Best Practices for Supporting Students in Carleton’s Larger Classes

Many of the teaching techniques demonstrated to support a diverse community of learners in small classes (e.g., connecting with students personally, seeing students as individuals) can be difficult to adapt in larger settings. What are some tips from faculty who teach larger groups (>30 students) on a regular basis and some general information about distribution of class sizes at Carleton?

Anna Rafferty, Associate Professor of Computer Science

Ken Abrams, Professor of Psychology
Cindy Blaha, Professor of Physics and Astronomy
Dan Hernández, Professor of Biology
Jeff Ondich, Professor of Computer Science
Matt Whited, Associate Professor of Chemistry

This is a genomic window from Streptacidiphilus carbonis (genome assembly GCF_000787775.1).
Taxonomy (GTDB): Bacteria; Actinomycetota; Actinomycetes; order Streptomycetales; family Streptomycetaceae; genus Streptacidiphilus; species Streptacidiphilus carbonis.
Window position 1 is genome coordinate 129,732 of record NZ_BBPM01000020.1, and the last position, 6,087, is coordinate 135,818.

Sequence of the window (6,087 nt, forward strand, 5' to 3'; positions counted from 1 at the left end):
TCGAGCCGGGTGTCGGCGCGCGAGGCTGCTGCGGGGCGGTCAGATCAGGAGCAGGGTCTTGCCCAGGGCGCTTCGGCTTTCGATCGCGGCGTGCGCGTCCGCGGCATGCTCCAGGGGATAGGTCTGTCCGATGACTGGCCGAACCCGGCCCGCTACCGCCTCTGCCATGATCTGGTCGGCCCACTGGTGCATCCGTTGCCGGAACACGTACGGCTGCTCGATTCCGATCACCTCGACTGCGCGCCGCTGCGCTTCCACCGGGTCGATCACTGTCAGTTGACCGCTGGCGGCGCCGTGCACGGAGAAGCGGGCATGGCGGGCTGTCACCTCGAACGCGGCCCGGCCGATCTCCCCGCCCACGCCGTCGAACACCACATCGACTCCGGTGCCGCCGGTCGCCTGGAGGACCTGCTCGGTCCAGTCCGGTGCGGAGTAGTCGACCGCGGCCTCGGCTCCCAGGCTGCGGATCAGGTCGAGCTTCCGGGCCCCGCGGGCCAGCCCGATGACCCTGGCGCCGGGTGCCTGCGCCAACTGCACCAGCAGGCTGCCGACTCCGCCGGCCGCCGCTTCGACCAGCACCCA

Each panelist addressed the following questions:

  1. Briefly describe which courses in your department typically enroll more than 30 students and how you structure the course (i.e. one instructor, multiple instructors, labs with or without additional instructors, etc.). Please talk about general trends and highlight a few courses to illustrate your department’s philosophy about course size rather than discussing each course!
  2. How do you support a range of student backgrounds, perspectives, and abilities in the subject without unreasonable faculty demands in the larger classes? What is the role of staff and/or student workers?  What strategies have you found particularly effective for ensuring students who are struggling have support and do not fall through the cracks?
  3. Are there benefits that you see for students in these larger classes?